"Khrushchev," started Officer Saracen, looking over his notes, "I see you enjoy the late night activities. Outside inside people's homes. That will not do. We have rules and laws and policies against such behaviour. We take you inside and remove your outside."
"Yes. Correct. You will go to prison if you do not stop this." The officer closed his notebook and leaned closer. "But I may not be so as unkind if you are to understand me."
"Yes," he replied, "I do not understand you quite well."
Weeks pass before they meet up again and Khrushchev finds himself once more feeling the heat of the officer's car with his face. In this cold, there is always a welcome sigh as the engine ticks over into its wait before kicking up again. The heat of the engine steaming in the winter's cast and making a wet spot that the snow rolls over from.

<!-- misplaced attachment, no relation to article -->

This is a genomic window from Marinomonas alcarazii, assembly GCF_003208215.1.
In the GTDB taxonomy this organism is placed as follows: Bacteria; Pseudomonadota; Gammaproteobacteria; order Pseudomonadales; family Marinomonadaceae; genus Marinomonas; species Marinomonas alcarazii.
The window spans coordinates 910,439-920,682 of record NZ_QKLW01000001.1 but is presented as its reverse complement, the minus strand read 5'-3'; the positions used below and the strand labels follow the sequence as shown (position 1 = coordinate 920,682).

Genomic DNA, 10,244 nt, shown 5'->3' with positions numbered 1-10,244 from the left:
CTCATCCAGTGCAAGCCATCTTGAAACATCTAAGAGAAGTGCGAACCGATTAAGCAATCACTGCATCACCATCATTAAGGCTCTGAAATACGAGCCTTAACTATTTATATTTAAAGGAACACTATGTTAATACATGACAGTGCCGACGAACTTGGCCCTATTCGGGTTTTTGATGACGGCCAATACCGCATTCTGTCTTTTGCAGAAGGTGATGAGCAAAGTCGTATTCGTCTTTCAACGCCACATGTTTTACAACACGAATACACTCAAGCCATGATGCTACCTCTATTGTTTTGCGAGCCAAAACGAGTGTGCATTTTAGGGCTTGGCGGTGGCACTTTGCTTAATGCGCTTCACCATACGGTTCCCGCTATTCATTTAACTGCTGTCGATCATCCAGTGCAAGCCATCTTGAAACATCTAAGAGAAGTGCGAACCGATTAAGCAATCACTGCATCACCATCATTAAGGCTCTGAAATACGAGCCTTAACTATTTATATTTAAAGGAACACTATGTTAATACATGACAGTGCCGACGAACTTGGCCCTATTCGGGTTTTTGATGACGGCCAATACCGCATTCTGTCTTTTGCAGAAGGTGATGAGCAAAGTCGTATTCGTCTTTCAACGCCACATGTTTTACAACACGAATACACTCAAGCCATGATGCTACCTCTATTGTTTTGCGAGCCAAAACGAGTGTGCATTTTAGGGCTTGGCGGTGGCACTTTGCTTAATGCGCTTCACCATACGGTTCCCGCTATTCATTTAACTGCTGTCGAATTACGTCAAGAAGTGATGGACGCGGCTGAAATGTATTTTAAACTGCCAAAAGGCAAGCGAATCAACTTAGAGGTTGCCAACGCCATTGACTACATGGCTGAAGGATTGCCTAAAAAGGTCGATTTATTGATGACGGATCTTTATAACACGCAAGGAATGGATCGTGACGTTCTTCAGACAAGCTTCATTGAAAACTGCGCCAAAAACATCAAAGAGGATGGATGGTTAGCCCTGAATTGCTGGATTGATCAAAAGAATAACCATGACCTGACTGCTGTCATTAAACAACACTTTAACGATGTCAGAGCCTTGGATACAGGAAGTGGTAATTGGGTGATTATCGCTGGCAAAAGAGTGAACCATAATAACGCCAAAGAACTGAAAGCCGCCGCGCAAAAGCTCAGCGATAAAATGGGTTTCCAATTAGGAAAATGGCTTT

"I thought we had an understanding," said the officer. "I thought we wouldn't be here again." He makes sure the cuffs look tight. "But here we are."
"I do not understand you now and I did not understand you then. That much I thought you understood." he said, watching is breath billow over the hood.
"You know, when I was with the Gorkha, misunderstandings would have you killed. Not by malice, but by oversight. One mistake and yourself, your team and operation, all in jeopardy. It was mimetic you see. One person unsure and the unit picks up on it. Very quickly. If you do not correct yourself and the mistake before the others feel it you will end up looking to make ditches with rocks before falling on your arches with a son that spits on you when you come home and a wife that sleeps with your second best friend."
"I understand," said Khrushchev, "you may have found me at the right house."
Officer Saracen took notes down on a receipt from the deli.
Written on Tuesday, 31 January 2012